GST and its Implications for the Advertising Industry
One Nation, One Tax
At the stroke of midnight on 30 June, 2017, one of India’s most revolutionary tax regimes, the Goods and Services Tax, more commonly known as GST, was implemented, sparking a clamour for reform and a number of tea-time, drawing room debates about the implications of this bold but necessary move. Obviously, the no-changers don’t see it as necessary but the pro-changers know better – that change is, indeed, the only constant, and in today’s hyper-accelerated world, staying still is as good as going backwards.
Believed to be one of the most revolutionary financial reforms in the country, GST is intended to fix the bugs of the existing system and drive economic growth, with huge upward potential and positive, game-changing long-term implications that will reinvigorate the economic landscape.
GST and the Mad Men
Like everyone else, the advertising industry is asking pretty much the same question – what exactly does GST mean for them? Obviously, we know the basics but what we’re really looking for is all the juicy little details. So let’s get down to it then.
The new tax regime could minimise the cost of advertising, resulting in companies spending around 10% more to promote their goods and services.
The estimated decrease in prices along with the reduction of the tax slab in various sectors like consumer durables, automobiles and fast-moving consumer goods (FMCG) will enable companies and marketers to advertise more content with the same budget, ergo fostering a subsequent rise in consumption.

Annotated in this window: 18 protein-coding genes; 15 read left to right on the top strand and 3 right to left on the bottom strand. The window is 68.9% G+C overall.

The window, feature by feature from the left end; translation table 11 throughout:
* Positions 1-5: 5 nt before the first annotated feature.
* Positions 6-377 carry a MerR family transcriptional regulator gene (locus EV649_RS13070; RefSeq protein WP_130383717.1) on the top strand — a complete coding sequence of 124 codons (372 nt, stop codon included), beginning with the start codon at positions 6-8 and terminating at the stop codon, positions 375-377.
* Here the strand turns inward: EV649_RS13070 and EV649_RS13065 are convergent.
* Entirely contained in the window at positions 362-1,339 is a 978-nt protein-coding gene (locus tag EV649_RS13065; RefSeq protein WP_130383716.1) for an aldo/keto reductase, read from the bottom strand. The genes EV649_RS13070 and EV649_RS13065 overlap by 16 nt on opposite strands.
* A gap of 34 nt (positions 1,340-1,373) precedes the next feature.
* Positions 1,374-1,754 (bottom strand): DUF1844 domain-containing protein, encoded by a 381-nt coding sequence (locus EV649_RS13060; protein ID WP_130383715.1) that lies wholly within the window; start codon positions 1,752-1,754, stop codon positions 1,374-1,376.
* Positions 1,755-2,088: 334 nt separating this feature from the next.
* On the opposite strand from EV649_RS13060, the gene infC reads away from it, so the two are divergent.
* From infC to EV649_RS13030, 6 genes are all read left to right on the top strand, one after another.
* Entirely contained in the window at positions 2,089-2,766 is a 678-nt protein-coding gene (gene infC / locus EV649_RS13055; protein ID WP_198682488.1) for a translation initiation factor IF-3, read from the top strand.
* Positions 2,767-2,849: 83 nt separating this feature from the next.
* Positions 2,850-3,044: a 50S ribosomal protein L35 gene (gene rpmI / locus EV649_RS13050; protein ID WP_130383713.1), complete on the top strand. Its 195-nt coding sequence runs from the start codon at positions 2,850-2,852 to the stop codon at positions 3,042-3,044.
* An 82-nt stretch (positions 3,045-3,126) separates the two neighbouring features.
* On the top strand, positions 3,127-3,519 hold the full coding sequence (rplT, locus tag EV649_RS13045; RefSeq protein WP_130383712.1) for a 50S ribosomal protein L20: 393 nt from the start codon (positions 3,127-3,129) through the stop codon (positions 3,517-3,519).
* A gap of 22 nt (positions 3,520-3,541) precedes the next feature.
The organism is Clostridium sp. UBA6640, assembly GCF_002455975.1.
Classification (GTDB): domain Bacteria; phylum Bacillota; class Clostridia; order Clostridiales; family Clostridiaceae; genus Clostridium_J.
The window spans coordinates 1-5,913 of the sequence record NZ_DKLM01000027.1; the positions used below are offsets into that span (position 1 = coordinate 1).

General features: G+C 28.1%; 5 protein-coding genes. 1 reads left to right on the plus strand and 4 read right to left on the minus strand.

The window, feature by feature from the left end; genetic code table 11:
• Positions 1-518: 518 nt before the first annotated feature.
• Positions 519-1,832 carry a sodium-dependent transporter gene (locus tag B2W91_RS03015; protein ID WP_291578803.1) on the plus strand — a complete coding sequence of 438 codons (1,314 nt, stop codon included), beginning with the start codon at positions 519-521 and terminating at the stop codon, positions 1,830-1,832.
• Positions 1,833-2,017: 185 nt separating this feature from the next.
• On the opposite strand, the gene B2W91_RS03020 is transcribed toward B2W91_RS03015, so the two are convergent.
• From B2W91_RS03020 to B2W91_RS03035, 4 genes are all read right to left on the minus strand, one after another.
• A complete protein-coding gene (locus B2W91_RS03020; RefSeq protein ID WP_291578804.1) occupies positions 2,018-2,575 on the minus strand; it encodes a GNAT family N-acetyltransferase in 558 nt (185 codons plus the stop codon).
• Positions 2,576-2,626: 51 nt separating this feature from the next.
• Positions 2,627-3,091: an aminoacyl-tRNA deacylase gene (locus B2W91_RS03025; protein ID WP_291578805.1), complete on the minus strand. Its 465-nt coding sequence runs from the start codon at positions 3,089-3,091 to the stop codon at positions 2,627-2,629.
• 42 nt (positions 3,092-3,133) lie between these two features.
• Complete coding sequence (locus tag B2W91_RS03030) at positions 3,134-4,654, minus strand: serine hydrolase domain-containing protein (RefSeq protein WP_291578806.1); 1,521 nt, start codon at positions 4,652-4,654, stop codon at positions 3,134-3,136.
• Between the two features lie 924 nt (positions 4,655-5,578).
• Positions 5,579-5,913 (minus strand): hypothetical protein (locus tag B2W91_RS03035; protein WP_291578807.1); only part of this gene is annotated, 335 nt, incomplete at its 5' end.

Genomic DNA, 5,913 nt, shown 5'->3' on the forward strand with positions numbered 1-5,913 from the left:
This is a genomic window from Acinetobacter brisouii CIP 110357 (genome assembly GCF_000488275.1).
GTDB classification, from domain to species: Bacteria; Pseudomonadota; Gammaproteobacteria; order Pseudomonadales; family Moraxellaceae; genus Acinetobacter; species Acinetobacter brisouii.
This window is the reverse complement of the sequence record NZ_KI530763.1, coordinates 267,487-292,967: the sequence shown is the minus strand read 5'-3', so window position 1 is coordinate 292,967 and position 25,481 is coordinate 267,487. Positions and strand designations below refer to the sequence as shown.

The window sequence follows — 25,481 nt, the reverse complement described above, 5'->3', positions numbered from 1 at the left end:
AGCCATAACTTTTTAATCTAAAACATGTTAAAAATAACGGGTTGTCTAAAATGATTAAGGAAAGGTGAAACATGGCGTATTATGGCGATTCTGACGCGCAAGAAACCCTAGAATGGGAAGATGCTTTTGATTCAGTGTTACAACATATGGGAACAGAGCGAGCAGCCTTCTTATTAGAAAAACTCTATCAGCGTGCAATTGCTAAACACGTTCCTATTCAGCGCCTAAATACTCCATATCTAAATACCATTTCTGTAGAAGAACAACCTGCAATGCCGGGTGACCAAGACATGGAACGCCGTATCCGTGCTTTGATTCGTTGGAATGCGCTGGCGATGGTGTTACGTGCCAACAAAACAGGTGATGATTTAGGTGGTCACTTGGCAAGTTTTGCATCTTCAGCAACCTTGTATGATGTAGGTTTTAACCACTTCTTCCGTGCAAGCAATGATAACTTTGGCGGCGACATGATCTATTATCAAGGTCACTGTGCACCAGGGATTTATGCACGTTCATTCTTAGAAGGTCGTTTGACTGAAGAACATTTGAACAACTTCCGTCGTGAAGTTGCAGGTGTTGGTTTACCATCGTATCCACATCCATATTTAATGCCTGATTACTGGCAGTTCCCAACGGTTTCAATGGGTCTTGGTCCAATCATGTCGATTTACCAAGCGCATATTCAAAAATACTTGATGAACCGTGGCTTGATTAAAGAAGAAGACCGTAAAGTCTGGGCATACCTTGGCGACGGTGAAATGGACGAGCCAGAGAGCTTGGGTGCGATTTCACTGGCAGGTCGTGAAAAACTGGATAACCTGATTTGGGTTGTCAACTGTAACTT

According to industry experts, the rise in consumption and the strengthening of advertising spend will directly impact the bottom line of ad agencies, and if the projections are true, we could see a rise in their overall revenue. However, companies that operate in different states may face minor issues, owing to the fact that GST is applicable at both the Central and State level. Similarly, agencies may face trouble with clients and vendors who do not cooperate by sharing their GST numbers.
While the aforementioned industries like automobiles, FMCG, consumer durables, hospitality and retail will enjoy the perks of GST, the financial, banking and e-commerce sectors will face certain drawbacks. Before the enforcement of GST, e-commerce companies (one of the top ad spenders) were able to claim input tax credit of service tax charged on advertising.
As a result of the increase in tax on print and non-print advertisements, loss-making companies in the e-commerce vertical will face difficulties as their accumulated credit would increase owing to GST. While advertising for some industries are positively or negatively impacted, verticals like real estate and telecom will be affected minimally.
The End Game
Advertising agencies and content management businesses are expected to witness at least a three per cent incremental post-GST since taxes like VAT and ST were calculated separately, but have now been unified under the banner of GST.
Coupled with demonetisation, we can safely say that both brands and consumers will be spending much more, which positively affects the advertising industry. Although GST is projected to cause minor disruptions in the daily operations of advertising agencies and marketers, the pros of GST heavily outweigh the cons (in time, we may not even view them as cons), so this is definitely a big thumbs up and a huge stride in the right direction.
One Nation, One Tax.